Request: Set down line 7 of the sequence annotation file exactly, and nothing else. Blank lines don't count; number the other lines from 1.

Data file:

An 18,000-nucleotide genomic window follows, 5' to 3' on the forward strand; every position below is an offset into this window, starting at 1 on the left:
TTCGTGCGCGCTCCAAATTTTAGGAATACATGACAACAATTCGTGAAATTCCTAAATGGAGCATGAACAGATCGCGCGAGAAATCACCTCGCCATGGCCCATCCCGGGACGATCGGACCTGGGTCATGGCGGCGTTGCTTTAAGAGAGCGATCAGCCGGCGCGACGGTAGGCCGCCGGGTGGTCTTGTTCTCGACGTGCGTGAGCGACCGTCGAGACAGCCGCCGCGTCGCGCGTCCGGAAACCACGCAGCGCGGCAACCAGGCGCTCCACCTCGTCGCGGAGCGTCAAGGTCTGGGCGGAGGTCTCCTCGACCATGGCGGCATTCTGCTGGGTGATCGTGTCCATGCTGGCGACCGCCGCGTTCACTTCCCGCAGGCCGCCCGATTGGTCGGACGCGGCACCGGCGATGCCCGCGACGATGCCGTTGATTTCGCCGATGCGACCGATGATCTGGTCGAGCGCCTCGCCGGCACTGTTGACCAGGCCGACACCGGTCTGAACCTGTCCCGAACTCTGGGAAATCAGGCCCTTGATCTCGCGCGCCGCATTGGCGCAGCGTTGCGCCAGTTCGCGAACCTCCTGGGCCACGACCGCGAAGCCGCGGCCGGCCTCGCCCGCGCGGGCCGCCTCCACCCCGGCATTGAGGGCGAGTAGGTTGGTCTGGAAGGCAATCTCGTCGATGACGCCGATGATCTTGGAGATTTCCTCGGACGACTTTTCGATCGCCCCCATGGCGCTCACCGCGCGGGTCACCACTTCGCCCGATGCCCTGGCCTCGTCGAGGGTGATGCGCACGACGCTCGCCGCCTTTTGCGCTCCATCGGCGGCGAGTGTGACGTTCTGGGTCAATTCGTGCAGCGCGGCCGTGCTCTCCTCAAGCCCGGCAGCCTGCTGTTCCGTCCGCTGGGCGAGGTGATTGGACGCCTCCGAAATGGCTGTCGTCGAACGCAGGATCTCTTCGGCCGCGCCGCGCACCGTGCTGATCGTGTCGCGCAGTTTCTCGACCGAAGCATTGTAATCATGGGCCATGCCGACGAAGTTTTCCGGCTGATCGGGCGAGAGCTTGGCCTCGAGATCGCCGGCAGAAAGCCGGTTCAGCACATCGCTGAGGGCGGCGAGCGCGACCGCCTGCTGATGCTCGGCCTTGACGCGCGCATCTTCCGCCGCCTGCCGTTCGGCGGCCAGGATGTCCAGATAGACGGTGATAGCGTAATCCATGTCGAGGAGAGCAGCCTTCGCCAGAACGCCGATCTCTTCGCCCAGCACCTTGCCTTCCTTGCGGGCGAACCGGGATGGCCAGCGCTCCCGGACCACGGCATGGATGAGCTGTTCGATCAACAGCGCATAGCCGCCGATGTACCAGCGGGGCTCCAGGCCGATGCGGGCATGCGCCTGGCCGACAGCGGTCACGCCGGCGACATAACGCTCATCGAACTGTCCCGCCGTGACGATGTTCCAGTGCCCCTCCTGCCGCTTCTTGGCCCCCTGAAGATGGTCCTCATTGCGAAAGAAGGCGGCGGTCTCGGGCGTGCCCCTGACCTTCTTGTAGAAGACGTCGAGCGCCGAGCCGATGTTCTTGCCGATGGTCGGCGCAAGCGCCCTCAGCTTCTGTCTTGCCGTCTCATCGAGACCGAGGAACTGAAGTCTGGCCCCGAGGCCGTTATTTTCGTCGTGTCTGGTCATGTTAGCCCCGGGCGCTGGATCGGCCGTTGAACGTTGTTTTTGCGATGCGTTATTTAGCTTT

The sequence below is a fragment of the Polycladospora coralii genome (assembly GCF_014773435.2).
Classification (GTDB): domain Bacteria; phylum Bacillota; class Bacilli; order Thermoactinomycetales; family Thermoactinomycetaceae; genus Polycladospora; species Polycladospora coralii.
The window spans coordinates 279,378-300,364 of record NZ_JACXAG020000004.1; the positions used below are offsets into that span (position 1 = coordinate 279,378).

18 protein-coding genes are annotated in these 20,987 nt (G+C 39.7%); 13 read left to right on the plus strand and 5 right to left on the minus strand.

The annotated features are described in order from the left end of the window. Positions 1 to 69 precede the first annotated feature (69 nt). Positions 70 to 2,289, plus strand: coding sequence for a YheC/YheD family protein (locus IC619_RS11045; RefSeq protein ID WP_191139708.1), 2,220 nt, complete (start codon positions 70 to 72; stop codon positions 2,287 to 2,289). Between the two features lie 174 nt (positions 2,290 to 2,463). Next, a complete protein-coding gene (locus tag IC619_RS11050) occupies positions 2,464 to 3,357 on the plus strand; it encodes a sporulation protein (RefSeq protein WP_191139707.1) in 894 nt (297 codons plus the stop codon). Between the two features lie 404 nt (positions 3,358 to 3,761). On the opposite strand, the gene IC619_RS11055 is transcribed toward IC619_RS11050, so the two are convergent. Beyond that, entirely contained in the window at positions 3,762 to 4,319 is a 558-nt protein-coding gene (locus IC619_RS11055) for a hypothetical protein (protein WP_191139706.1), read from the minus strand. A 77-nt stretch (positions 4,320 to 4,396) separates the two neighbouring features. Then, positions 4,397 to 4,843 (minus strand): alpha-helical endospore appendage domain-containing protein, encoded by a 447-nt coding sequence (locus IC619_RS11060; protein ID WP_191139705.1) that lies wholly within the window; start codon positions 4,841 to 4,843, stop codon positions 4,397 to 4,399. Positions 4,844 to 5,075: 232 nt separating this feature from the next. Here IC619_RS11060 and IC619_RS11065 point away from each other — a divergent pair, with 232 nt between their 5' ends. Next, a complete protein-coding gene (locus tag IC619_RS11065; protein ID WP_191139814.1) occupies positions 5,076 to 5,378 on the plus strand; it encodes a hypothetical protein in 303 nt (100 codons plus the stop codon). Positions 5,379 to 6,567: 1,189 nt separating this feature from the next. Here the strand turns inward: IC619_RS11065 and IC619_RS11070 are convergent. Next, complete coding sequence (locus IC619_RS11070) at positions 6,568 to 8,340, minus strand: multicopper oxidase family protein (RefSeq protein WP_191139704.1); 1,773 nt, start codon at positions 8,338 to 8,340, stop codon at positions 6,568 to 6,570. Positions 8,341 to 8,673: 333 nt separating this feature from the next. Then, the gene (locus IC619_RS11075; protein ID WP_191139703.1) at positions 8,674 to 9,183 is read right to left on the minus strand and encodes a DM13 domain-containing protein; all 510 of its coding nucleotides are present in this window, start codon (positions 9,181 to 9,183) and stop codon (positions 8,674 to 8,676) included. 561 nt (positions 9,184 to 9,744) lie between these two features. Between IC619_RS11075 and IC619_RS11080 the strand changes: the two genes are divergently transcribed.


The annotated features are described in order from the left end of the window. Positions 1 to 69 precede the first annotated feature (69 nt). Positions 70 to 2,289, plus strand: coding sequence for a YheC/YheD family protein (locus IC619_RS11045; RefSeq protein ID WP_191139708.1), 2,220 nt, complete (start codon positions 70 to 72; stop codon positions 2,287 to 2,289). Between the two features lie 174 nt (positions 2,290 to 2,463). Next, a complete protein-coding gene (locus tag IC619_RS11050) occupies positions 2,464 to 3,357 on the plus strand; it encodes a sporulation protein (RefSeq protein WP_191139707.1) in 894 nt (297 codons plus the stop codon). Between the two features lie 404 nt (positions 3,358 to 3,761). On the opposite strand, the gene IC619_RS11055 is transcribed toward IC619_RS11050, so the two are convergent. Beyond that, entirely contained in the window at positions 3,762 to 4,319 is a 558-nt protein-coding gene (locus IC619_RS11055) for a hypothetical protein (protein WP_191139706.1), read from the minus strand. A 77-nt stretch (positions 4,320 to 4,396) separates the two neighbouring features. Then, positions 4,397 to 4,843 (minus strand): alpha-helical endospore appendage domain-containing protein, encoded by a 447-nt coding sequence (locus IC619_RS11060; protein ID WP_191139705.1) that lies wholly within the window; start codon positions 4,841 to 4,843, stop codon positions 4,397 to 4,399. Positions 4,844 to 5,075: 232 nt separating this feature from the next. Here IC619_RS11060 and IC619_RS11065 point away from each other — a divergent pair, with 232 nt between their 5' ends. Next, a complete protein-coding gene (locus tag IC619_RS11065; protein ID WP_191139814.1) occupies positions 5,076 to 5,378 on the plus strand; it encodes a hypothetical protein in 303 nt (100 codons plus the stop codon). Positions 5,379 to 6,567: 1,189 nt separating this feature from the next. Here the strand turns inward: IC619_RS11065 and IC619_RS11070 are convergent. Next, complete coding sequence (locus IC619_RS11070) at positions 6,568 to 8,340, minus strand: multicopper oxidase family protein (RefSeq protein WP_191139704.1); 1,773 nt, start codon at positions 8,338 to 8,340, stop codon at positions 6,568 to 6,570. Positions 8,341 to 8,673: 333 nt separating this feature from the next. Then, the gene (locus IC619_RS11075; protein ID WP_191139703.1) at positions 8,674 to 9,183 is read right to left on the minus strand and encodes a DM13 domain-containing protein; all 510 of its coding nucleotides are present in this window, start codon (positions 9,181 to 9,183) and stop codon (positions 8,674 to 8,676) included. 561 nt (positions 9,184 to 9,744) lie between these two features. Between IC619_RS11075 and IC619_RS11080 the strand changes: the two genes are divergently transcribed.